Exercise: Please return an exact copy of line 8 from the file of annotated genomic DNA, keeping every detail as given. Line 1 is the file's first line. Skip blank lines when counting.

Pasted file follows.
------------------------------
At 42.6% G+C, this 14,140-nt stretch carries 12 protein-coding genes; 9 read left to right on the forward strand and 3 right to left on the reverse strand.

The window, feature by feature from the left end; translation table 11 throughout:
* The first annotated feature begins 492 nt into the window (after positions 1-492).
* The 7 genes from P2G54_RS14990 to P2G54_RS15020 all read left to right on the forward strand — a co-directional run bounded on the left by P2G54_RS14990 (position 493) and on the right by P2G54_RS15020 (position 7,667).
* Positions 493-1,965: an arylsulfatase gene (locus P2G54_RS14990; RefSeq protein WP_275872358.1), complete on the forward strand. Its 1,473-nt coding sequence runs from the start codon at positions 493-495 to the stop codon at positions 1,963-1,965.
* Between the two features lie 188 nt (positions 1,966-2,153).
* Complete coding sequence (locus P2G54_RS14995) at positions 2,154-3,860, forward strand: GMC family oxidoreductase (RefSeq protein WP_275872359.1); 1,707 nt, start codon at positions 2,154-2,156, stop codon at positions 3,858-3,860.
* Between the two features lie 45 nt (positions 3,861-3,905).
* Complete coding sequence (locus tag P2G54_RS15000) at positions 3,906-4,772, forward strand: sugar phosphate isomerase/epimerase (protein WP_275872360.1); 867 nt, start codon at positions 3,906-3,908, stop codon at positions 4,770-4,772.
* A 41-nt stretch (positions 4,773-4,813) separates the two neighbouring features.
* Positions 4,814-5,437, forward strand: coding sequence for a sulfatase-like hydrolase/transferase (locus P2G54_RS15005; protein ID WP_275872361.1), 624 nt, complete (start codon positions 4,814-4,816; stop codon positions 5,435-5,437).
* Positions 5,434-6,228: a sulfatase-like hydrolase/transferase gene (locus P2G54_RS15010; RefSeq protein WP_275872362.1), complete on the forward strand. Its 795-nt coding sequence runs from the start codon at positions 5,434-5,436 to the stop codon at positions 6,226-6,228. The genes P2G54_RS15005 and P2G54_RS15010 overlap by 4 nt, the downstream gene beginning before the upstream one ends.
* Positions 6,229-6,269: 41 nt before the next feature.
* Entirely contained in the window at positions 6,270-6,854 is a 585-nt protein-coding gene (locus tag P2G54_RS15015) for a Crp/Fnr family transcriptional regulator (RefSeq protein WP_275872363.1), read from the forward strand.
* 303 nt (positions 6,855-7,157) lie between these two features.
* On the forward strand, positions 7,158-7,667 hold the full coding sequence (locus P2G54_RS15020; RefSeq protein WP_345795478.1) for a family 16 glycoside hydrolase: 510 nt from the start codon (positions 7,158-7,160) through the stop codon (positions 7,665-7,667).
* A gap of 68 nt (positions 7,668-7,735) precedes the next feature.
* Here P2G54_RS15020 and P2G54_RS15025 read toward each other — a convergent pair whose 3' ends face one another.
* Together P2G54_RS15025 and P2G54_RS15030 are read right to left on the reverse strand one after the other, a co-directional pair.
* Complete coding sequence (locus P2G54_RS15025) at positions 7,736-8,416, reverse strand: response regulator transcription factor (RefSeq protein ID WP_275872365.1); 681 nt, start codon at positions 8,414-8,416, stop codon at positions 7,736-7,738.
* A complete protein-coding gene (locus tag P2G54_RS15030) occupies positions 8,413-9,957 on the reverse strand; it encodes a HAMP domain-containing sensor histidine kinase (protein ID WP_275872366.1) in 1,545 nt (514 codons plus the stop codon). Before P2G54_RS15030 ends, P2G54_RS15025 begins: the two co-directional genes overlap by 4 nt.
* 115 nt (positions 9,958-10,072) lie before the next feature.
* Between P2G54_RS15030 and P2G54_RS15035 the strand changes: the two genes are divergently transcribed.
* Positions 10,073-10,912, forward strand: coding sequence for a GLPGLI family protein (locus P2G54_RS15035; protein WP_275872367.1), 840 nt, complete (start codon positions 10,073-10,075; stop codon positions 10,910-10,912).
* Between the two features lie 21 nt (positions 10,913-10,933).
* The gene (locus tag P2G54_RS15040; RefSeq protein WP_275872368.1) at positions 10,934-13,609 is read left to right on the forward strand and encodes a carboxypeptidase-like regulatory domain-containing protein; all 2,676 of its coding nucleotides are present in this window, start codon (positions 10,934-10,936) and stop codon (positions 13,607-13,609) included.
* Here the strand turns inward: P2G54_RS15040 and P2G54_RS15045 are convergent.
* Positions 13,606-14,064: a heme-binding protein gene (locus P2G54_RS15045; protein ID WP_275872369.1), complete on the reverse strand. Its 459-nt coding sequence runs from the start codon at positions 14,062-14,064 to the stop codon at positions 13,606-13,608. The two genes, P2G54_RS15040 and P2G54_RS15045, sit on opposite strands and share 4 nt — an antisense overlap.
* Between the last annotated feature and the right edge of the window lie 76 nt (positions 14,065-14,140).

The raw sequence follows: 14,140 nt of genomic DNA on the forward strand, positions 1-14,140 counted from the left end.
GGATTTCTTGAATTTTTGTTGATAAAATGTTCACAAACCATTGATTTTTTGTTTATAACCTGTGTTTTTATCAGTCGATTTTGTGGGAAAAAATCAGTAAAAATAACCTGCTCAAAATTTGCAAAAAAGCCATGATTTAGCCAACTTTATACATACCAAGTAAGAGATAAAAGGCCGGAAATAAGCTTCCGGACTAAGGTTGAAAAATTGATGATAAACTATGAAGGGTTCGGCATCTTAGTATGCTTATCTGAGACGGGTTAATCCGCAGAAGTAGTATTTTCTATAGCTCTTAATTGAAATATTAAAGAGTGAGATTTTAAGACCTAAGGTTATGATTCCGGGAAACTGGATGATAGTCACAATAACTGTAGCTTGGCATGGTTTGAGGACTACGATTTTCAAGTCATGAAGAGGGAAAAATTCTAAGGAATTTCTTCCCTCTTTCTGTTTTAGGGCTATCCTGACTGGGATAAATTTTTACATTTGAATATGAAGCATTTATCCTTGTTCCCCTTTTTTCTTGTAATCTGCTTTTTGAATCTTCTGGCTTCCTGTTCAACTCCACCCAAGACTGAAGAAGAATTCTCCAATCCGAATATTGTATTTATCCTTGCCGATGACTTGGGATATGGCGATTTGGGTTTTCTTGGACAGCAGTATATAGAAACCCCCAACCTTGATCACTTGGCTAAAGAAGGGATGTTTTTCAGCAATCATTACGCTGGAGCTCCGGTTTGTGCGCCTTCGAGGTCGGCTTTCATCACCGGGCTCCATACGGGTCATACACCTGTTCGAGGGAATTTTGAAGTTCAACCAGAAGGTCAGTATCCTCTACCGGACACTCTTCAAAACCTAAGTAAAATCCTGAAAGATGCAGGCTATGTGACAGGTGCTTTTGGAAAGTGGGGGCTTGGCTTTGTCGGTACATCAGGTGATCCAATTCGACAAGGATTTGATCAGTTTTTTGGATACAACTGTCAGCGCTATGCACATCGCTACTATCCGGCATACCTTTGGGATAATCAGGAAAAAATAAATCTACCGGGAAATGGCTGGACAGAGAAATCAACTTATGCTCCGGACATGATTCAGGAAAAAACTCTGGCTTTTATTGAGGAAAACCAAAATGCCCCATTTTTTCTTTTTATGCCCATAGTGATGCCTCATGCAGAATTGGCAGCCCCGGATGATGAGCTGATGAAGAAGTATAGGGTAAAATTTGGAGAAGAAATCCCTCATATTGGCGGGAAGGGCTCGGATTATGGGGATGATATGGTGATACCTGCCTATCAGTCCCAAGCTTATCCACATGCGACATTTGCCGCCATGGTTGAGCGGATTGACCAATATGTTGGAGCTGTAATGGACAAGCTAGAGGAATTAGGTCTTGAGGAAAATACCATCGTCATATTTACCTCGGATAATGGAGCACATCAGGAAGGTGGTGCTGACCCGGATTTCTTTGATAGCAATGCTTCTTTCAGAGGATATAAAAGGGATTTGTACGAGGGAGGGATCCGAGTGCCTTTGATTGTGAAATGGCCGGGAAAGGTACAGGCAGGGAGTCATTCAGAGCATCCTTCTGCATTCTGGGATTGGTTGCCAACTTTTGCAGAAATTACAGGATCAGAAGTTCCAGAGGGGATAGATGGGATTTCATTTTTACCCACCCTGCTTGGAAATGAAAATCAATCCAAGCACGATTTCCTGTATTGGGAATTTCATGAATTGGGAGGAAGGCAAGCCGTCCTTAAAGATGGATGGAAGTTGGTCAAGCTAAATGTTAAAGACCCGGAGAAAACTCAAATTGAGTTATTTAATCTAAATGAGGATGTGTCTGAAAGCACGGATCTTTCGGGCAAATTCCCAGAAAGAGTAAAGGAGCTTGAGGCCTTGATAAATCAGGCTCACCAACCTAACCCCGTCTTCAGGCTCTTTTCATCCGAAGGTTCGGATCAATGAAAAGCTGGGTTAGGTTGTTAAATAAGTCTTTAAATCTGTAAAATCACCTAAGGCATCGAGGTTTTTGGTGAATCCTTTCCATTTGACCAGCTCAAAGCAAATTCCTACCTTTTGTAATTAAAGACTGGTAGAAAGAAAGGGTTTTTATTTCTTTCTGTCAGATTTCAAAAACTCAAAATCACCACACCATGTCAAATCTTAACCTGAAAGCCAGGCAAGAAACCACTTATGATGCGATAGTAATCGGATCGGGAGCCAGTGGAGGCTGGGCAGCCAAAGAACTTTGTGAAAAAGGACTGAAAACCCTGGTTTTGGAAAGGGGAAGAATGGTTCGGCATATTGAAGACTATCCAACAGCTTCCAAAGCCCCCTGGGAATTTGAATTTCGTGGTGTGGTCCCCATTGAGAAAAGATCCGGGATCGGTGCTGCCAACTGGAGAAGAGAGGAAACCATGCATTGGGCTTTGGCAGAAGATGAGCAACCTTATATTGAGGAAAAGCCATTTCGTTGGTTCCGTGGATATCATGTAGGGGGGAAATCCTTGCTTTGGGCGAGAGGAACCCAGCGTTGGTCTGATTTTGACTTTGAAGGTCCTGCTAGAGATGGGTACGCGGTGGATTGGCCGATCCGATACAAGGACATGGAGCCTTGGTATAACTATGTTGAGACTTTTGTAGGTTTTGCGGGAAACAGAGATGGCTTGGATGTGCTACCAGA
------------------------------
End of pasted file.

* Between the two features lie 45 nt (positions 3,861-3,905).